You may have heard that wearing flip-flops is bad for your feet, but since they’re cheap, comfortable and it’s summer time, you’re probably still wearing them anyway.
“Most podiatrists dislike flip-flops because they can be harmful to bones and muscles, make tripping or hurting your feet while walking more likely, and put you at higher risk for infectious diseases,” said Hylke Snieder, MD with Samaritan Family Medicine Resident Clinic.
"A good pair of shoes can help to align your feet, ankles, knees, hips and back,” said Snieder. Most footwear also protects your feet from glass or metal on the ground, from stubbing your toe and from direct impact if you drop something on your foot. And according to Dr. Snieder, close proximity to the ground also makes it easier to pick up diseases such as athlete’s foot or staphylococcus. With flip-flops, your feet are less supported and more vulnerable to injury. For some people, like those with diabetes, shoes that don’t offer protection can even pose a health problem.
“You don’t have to completely avoid flip-flops though,” said Dr. Snieder. “As with any shoe, you just want to make sure you get a good quality item that fits well and supports your feet, and that what you’re wearing on your feet is appropriate for your activity.”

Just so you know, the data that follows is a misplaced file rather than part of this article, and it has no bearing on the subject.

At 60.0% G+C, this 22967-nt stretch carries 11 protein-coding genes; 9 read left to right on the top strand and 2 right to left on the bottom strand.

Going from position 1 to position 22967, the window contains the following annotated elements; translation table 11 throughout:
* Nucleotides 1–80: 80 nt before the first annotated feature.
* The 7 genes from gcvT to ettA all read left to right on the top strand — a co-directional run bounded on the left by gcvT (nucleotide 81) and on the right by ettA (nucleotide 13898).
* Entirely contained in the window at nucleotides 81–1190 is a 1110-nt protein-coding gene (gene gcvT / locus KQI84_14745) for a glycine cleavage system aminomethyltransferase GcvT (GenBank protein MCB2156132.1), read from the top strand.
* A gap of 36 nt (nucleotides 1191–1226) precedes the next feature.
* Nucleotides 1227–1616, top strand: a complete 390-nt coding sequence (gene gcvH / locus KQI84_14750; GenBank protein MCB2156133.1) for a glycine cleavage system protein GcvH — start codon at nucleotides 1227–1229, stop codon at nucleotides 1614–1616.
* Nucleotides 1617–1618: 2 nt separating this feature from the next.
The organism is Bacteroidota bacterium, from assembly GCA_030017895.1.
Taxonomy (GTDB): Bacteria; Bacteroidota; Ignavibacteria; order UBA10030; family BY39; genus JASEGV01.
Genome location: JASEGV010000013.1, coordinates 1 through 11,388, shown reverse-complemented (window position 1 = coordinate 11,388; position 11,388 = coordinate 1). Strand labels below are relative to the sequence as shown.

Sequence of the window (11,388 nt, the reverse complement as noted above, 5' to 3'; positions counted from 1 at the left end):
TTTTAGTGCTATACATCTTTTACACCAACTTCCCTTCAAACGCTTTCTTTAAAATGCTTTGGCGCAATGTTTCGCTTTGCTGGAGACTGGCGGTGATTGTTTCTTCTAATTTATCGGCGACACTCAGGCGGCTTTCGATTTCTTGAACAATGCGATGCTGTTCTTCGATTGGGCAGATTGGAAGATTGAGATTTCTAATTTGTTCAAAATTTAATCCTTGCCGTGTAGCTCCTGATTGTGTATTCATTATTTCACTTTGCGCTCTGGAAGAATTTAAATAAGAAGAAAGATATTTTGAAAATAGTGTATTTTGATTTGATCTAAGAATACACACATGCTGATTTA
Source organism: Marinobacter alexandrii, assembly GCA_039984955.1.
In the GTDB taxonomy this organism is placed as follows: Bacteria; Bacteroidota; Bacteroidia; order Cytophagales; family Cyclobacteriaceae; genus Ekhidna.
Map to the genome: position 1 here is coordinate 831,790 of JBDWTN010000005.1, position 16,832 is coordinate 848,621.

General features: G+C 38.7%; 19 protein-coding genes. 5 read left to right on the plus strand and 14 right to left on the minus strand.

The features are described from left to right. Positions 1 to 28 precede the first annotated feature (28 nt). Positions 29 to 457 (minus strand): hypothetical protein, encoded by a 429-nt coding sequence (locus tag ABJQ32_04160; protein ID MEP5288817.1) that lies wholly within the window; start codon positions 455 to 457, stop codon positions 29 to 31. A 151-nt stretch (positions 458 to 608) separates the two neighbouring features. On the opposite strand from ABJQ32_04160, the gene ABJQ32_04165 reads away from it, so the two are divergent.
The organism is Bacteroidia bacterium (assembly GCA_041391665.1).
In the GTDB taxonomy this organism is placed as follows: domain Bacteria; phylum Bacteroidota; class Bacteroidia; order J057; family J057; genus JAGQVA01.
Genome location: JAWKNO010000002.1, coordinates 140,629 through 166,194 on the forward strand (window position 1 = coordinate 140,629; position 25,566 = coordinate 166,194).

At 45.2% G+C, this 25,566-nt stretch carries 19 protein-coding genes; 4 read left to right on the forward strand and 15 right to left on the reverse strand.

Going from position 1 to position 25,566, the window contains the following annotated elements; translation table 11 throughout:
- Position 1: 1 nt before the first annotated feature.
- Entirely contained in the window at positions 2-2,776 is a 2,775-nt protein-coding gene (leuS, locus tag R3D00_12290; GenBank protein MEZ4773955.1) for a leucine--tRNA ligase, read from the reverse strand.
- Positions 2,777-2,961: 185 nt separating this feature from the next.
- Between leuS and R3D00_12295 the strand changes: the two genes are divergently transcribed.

Dr. Snieder offers these tips for finding the right flip-flops:
- Pick a flip-flop that doesn’t bend or twist, except slightly at the ball of the foot. If it folds in half, put it back. A thicker sole protects your feet from debris on the ground and provides support. This may mean that you have to pay a little more for flip-flops.
- Consider buying a pair made of soft leather, which minimizes the chance of irritation or blisters.
- Don’t wear flip-flops non-stop all summer. Flip-flops are great for the beach, the pool, or quick errands. They are not meant for hiking, playing sports, long days on your feet, yard work or driving. A water shoe or sandal with straps across the heel and top of the foot are a better choice than flip-flops if you prefer the feel of the wind on your toes and you don’t need the protection of a running shoe or work boot.
Hylke Snieder, MD, is a resident at Samaritan Family Medicine Resident Clinic as a part of Samaritan’s Graduate Medical Education Program. He provides primary care to patients of all ages and can be reached at 541-768-5142.
The good times of summer and outdoor adventures sometimes lead to unexpected accidents or injuries. When you need health care right away Samaritan offers many options. Find out where to go for convenient care near you.